As Washington appears near a vote on new gun control measures, the Sunlight Foundation is out with new data that shows states have been extraordinarily active proposing their own legislation on guns since the December shooting in Newtown, Conn.
Its review found that since January, states have introduced more than 1,000 gun laws, about half of which pushed for more gun control, the other half of which supported more gun rights.
But Sunlight argues that if anyone has made progress, it's the gun control side.
Citing research from the San Francisco-based Law Center to Prevent Gun Violence, which tracks gun legislation, the nonpartisan government group reports that in 2012, some 35 percent of gun bills introduced in states would have strengthened gun laws. Now, that figure has gone up to 43 percent.
Among those new gun control laws: an Arizona bill that would prohibit "armor-piercing" ammunition, a Florida bill that would get rid of a patient's right to privacy on their guns, and a New Jersey bill that would add a seven percent tax on the sale of ammunition.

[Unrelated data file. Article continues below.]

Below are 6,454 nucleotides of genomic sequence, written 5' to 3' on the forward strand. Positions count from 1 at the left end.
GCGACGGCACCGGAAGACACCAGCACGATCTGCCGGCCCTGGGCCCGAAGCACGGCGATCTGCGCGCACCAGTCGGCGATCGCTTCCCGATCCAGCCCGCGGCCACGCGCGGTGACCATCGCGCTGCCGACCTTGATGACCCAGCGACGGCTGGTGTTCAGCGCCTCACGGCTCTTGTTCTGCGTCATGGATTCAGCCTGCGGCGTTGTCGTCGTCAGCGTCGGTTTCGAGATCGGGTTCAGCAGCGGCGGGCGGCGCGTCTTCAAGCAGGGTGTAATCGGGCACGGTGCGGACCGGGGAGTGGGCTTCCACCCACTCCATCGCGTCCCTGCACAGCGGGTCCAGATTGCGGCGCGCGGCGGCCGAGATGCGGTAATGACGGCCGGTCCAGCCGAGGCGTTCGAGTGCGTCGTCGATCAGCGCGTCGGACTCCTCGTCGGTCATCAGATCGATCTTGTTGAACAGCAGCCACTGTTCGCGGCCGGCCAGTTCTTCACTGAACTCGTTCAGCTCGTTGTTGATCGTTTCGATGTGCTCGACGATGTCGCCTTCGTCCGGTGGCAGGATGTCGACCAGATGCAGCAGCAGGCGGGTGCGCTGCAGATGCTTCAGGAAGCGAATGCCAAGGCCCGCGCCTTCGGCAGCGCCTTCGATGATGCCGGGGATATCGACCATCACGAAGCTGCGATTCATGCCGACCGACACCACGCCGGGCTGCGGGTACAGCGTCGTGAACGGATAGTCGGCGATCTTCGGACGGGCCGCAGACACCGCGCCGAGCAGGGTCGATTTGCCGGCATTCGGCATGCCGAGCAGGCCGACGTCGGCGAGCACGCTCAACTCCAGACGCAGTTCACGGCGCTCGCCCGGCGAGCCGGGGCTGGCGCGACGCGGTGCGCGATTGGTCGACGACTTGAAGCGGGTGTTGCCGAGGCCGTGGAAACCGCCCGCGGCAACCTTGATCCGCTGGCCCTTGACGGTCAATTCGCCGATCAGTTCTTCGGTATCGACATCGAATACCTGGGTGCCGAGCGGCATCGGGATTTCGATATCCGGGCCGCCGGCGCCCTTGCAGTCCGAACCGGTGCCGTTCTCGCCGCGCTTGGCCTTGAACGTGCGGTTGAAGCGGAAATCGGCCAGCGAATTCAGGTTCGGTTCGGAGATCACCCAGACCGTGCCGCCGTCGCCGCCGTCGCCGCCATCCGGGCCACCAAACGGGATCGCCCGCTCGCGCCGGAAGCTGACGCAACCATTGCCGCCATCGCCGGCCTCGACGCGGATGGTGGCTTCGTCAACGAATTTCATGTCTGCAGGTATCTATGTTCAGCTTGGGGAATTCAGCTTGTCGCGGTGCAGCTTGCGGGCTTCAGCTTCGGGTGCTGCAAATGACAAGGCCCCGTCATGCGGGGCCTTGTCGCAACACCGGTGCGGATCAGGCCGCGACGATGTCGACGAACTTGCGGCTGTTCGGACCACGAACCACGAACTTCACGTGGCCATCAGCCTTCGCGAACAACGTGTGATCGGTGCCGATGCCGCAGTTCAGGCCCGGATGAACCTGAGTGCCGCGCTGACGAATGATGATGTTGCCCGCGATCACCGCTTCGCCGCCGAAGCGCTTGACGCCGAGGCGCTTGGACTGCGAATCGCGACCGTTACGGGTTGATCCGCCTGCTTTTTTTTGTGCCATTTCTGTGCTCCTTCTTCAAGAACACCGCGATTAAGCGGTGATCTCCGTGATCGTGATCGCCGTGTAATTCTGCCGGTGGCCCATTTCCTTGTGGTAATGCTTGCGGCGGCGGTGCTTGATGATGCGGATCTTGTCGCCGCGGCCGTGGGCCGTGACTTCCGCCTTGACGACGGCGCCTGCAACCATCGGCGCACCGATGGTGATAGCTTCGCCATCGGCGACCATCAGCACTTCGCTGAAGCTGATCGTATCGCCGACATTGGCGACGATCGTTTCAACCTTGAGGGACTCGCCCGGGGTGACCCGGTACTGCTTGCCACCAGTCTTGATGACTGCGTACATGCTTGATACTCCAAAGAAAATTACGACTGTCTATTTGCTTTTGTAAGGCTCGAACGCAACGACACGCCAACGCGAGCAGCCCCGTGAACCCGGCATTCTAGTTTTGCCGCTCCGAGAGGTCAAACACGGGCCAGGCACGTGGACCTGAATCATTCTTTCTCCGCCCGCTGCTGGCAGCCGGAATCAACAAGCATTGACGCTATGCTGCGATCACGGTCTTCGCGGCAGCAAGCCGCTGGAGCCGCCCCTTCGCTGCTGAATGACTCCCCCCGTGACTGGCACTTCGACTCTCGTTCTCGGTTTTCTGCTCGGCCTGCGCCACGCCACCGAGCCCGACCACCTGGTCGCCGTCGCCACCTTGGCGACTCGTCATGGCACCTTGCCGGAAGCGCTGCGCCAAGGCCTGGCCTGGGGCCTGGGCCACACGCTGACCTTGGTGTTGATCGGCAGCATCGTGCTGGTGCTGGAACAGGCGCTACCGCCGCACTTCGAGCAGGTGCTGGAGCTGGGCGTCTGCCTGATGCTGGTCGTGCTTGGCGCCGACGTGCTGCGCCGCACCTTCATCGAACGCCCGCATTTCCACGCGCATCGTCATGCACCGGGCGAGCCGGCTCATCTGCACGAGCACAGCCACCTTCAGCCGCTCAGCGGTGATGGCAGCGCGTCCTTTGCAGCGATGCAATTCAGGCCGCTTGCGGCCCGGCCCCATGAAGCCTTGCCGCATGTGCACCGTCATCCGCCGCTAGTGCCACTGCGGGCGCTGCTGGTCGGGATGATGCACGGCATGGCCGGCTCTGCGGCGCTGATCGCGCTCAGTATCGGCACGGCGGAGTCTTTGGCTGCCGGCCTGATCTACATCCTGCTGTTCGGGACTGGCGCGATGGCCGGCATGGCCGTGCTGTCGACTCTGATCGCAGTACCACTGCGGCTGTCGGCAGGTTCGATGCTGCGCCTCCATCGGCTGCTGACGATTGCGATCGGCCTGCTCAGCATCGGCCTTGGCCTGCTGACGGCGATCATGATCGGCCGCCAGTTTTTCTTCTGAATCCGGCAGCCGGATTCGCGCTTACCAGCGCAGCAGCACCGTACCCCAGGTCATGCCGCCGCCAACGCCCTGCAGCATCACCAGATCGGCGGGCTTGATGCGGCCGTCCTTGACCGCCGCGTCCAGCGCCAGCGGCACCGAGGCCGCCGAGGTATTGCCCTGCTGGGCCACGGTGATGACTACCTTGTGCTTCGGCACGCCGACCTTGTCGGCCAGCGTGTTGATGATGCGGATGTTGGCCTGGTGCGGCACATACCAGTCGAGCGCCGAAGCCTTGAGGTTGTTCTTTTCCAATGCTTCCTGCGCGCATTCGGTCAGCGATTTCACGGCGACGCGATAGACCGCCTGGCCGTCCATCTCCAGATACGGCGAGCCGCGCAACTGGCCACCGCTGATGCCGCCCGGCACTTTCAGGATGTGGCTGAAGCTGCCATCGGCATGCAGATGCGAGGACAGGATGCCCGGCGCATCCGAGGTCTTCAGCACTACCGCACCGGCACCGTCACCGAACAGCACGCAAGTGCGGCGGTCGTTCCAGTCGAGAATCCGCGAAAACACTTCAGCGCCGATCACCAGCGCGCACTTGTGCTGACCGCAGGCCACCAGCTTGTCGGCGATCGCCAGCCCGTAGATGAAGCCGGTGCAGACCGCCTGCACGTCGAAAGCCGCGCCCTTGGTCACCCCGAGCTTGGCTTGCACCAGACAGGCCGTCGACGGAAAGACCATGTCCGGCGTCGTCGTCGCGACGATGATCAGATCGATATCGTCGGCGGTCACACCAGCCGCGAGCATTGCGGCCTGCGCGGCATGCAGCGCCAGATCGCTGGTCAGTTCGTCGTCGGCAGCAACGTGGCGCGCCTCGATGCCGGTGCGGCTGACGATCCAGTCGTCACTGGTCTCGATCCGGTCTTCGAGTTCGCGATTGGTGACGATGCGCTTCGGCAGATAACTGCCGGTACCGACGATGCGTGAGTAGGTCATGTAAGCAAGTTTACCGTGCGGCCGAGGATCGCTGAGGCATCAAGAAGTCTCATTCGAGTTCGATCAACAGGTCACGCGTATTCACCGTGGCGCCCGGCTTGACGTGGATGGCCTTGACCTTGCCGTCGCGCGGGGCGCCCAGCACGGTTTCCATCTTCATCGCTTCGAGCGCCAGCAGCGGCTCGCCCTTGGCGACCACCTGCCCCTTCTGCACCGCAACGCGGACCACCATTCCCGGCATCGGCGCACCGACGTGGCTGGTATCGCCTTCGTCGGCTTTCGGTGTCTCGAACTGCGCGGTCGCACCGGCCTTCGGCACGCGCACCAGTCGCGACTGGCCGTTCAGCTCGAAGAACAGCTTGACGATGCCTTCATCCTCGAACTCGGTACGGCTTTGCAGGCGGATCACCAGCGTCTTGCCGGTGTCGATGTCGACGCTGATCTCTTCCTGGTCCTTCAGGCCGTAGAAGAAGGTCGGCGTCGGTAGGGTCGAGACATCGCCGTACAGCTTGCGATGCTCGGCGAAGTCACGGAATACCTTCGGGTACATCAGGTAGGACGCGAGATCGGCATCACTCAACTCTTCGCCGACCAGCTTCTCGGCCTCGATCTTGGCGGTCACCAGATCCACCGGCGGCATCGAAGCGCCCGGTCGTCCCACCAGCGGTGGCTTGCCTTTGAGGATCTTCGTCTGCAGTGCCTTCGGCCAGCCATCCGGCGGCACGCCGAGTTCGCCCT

Gun control legislation passed in Connecticut, Colorado, Maryland and New York has been particularly strong.
But Dave Workman, spokesman for the Citizens Committee for the Right to Keep and Bear Arms, a gun-rights lobbying group, disagrees with Sunlight's assessment—because much of the legislation that's been introduced is still pending or has failed.
"Many proposals have fallen by the wayside," says Workman. "And voters are seeing a lot of gun legislation that is just repackaged agenda items from the past. They still don't have any traction, and that's why they aren't becoming a law."
Workman called the tough gun control legislation passed in Connecticut and Colorado "a couple [of]trophies for the mantle" but said it was "too early for them to start breaking out the kazoos."
Connecticut's new law bans some weapons, requires background checks for all gun purchases and prohibits the purchase or sale of high-capacity magazines. Colorado's new gun measures include an expansion of background checks on gun purchases and a 15-round limit on ammunition magazines.